The penultimate Rodgers & Hart collaboration introduced the first anti-hero to propel a musical. Joey is an opportunistic cad, but he always seems to land on his feet. He elbows his way into a job at a seedy Chicago nightclub and is soon juggling the affections of a naive chorus girl and a wealthy society dame who just happens to be married. Once Joey has charmed the socialite into setting him up in his own joint, he ditches the chorine and is riding high, playing the big-time operator. When a punk threatens to spill the whole business to the socialite's husband, she decides that she's bored with Joey anyway, dumping him and the club. Having had a taste of his own medicine, you'd think Joey would head back to the sweet kid who really loves him. Wrong. Some things never change, but you know what? He's still on his feet.
Pal Joey opened at the Ethel Barrymore Theatre in New York on December 25, 1940, starring Gene Kelly and Vivienne Segal. Though some reviewers criticized the show for not following established musical comedy traditions, most critics raved, including the New York Herald Tribune, which called it “an outstanding musicomedy.” The show ran for 374 performances, a total surpassed in 1952 when a Broadway revival featuring Harold Lang and Vivienne Segal played 542 performances – the longest run of any Rodgers & Hart show.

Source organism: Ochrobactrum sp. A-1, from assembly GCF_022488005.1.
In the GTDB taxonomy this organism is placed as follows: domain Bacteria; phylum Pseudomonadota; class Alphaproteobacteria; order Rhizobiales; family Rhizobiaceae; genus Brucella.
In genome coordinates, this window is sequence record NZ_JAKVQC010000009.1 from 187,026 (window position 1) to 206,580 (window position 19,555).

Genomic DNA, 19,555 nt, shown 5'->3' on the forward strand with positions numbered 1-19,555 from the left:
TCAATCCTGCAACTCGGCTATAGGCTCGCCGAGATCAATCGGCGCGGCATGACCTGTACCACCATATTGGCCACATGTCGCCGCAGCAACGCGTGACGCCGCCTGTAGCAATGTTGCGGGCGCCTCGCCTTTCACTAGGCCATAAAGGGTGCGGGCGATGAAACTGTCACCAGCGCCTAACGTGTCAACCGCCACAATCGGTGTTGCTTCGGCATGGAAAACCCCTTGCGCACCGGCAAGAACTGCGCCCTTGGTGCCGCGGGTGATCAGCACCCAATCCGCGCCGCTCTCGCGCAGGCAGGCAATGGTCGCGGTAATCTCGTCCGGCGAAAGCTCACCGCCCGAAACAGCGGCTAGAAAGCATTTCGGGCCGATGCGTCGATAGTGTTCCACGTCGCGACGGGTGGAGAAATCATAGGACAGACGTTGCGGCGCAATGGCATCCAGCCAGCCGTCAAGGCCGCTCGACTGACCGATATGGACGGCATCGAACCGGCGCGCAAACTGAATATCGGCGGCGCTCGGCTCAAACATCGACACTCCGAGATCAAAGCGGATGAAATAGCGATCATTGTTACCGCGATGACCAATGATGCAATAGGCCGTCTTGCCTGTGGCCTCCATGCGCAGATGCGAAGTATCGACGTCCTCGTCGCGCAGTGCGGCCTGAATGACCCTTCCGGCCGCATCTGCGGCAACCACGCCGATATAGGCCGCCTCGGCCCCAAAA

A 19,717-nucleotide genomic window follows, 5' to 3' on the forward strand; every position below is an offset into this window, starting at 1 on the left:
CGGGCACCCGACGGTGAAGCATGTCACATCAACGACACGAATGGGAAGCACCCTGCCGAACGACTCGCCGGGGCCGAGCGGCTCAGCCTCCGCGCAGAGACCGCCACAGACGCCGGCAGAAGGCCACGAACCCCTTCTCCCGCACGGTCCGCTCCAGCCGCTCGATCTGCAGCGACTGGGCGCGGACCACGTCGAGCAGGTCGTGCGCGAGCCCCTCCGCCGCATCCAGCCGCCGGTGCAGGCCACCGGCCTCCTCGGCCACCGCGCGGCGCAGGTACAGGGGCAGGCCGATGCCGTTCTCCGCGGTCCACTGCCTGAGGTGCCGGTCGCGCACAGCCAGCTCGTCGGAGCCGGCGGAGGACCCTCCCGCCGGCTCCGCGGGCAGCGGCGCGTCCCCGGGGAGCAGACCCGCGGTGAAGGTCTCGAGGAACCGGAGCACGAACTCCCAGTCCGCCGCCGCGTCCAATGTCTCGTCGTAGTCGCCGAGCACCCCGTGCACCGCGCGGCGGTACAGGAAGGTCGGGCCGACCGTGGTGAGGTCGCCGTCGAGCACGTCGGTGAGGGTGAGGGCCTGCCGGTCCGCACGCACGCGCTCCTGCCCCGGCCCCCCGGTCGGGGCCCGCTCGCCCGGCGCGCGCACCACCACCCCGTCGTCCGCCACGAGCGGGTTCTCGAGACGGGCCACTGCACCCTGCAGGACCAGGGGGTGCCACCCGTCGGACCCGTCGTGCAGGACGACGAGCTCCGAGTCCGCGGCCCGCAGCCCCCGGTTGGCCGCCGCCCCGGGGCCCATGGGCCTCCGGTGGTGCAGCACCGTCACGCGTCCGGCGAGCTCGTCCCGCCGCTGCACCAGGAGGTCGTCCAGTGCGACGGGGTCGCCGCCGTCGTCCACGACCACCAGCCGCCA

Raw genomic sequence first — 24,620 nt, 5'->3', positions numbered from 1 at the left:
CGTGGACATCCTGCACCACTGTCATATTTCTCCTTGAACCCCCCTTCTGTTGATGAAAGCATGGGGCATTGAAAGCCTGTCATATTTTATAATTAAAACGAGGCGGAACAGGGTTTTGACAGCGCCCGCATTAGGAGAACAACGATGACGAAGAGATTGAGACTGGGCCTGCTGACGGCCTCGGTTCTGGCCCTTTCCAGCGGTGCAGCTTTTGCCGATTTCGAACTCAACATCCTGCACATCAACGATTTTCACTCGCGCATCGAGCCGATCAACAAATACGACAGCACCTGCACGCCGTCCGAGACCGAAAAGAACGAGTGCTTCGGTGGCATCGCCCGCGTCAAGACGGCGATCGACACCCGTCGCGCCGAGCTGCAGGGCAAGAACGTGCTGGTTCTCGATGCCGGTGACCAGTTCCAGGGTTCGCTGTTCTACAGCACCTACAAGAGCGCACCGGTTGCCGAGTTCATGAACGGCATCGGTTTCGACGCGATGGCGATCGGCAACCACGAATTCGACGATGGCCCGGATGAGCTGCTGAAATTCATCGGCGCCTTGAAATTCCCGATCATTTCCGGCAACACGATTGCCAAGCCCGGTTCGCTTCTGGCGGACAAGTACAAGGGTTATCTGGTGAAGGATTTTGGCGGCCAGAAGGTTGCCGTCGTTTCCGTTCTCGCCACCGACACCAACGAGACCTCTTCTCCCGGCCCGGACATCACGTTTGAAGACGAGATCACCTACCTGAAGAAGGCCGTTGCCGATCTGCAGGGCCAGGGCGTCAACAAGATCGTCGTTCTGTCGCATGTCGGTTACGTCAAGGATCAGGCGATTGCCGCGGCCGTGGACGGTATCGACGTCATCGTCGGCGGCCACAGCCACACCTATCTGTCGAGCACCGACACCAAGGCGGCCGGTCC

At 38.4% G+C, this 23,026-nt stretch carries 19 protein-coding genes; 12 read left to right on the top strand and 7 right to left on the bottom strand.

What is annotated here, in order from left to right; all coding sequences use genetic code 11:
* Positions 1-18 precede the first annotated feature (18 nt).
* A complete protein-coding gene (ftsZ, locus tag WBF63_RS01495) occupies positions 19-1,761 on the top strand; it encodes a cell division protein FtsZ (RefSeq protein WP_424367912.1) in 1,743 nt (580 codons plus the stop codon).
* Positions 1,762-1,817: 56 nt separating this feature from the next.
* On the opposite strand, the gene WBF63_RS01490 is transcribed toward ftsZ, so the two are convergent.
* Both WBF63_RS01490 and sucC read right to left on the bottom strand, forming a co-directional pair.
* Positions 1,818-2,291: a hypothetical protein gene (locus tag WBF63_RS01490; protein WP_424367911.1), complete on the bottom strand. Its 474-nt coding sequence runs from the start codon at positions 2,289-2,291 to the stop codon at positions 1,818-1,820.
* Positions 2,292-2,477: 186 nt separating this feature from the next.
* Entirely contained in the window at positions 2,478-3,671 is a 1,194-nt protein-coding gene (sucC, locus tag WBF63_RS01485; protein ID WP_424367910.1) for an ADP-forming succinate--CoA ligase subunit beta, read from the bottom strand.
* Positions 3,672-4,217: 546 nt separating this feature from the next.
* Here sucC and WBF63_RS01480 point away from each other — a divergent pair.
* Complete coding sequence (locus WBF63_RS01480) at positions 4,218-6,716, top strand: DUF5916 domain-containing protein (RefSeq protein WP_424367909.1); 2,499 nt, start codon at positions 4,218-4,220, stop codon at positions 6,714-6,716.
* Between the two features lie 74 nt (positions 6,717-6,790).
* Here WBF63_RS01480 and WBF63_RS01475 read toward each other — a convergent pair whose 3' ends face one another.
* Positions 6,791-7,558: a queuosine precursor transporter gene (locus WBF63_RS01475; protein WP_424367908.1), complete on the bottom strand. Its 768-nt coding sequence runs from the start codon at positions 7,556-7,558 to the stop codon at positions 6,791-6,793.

For a more detailed history of Pal Joey, check out the below article in Breaking Character:
Pal Joey: A History of Rodgers & Hart's Bewitching Musical
by Bert Fink